Longitudinal intravital imaging of cerebral microinfarction reveals a dynamic astrocyte reaction leading to glial scar formation

Jingu Lee, Joon Goon Kim, Sujung Hong, Young Seo Kim, Soyeon Ahn, Ryul Kim, Heejung Chun, Ki Duk Park, Yong Jeong, Dong Eog Kim, C. Justin Lee, Taeyun Ku, Pilhan Kim

Research output: Contribution to journalArticlepeer-review

Abstract

Cerebral microinfarct increases the risk of dementia. But how microscopic cerebrovascular disruption affects the brain tissue in cellular-level are mostly unknown. Herein, with a longitudinal intravital imaging, we serially visualized in vivo dynamic cellular-level changes in astrocyte, pericyte and neuron as well as microvascular integrity after the induction of cerebral microinfarction for 1 month in mice. At day 2–3, it revealed a localized edema with acute astrocyte loss, neuronal death, impaired pericyte-vessel coverage and extravascular leakage of 3 kDa dextran (but not 2 MDa dextran) indicating microinfarction-related blood–brain barrier (BBB) dysfunction for small molecules. At day 5, the local edema disappeared with the partial restoration of microcirculation and recovery of pericyte-vessel coverage and BBB integrity. But brain tissue continued to shrink with persisted loss of astrocyte and neuron in microinfarct until 30 days, resulting in a collagen-rich fibrous scar surrounding the microinfarct. Notably, reactive astrocytes expressing glial fibrillary acidic protein (GFAP) appeared at the peri-infarct area early at day 2 and thereafter accumulated in the peri-infarct until 30 days, inducing glial scar formation in cerebral cortex. Our longitudinal intravital imaging of serial microscopic neurovascular pathophysiology in cerebral microinfarction newly revealed that astrocytes are critically susceptible to the acute microinfarction and their reactive response leads to the fibrous glial scar formation.

Original languageEnglish
Pages (from-to)975-988
Number of pages14
JournalGlia
Volume70
Issue number5
DOIs
Publication statusPublished - 2022 May

Bibliographical note

Funding Information:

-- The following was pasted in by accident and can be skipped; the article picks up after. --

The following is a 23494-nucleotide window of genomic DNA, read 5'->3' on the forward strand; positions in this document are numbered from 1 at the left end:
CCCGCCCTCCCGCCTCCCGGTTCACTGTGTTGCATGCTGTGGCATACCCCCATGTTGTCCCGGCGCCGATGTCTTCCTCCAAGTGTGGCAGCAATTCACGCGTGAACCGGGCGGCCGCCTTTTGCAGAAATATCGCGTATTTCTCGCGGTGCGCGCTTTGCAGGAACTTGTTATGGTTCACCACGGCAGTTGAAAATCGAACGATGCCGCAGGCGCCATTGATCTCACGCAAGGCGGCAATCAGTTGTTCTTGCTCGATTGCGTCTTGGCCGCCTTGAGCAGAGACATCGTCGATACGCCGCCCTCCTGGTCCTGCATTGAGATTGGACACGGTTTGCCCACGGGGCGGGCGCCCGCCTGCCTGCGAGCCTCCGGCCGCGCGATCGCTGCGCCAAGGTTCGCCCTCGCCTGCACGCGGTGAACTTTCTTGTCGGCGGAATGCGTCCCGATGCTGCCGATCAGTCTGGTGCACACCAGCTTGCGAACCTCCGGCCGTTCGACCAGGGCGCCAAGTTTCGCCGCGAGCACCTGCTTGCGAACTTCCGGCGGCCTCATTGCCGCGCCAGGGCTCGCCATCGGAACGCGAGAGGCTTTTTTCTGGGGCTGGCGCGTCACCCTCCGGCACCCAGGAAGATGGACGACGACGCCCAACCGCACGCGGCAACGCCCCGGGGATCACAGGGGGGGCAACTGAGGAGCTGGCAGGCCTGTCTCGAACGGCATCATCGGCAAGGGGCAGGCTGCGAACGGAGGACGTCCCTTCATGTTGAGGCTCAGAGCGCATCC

We would like to thank Dr. W. Chung (Korea Advanced Institute of Science and Technology, Korea) for providing the Aldh1l1‐GFP mouse, and Dr. Tomura and Dr. Miwa (Kyoto University, Japan) for providing the Kaede mouse. This work was supported by the Brain Research Program (2016M3C7A1913844) and the Basic Research Program (2020R1A2C3005694) funded by the Ministry of Science and ICT, Republic of Korea.

Funding Information:
We would like to thank Dr. W. Chung (Korea Advanced Institute of Science and Technology, Korea) for providing the Aldh1l1-GFP mouse, and Dr. Tomura and Dr. Miwa (Kyoto University, Japan) for providing the Kaede mouse. This work was supported by the Brain Research Program (2016M3C7A1913844) and the Basic Research Program (2020R1A2C3005694) funded by the Ministry of Science and ICT, Republic of Korea. Dr. D.-E. Kim was supported by the National Priority Research Center program (NRF-2021R1A6A1A03038865) and the Basic Science Research Program (NRF-2020R1A2C3008295) of the National Research Foundation of Korea. [Correction added on February 11, 2022, after first online publication: Acknowledgment section has been updated]

Funding Information:
National Research Foundation of Korea, Grant/Award Numbers: 2020R1A2C3005694, 2016M3C7A1913844 Funding information

Publisher Copyright:
© 2022 Wiley Periodicals LLC.

All Science Journal Classification (ASJC) codes

  • Neurology
  • Cellular and Molecular Neuroscience

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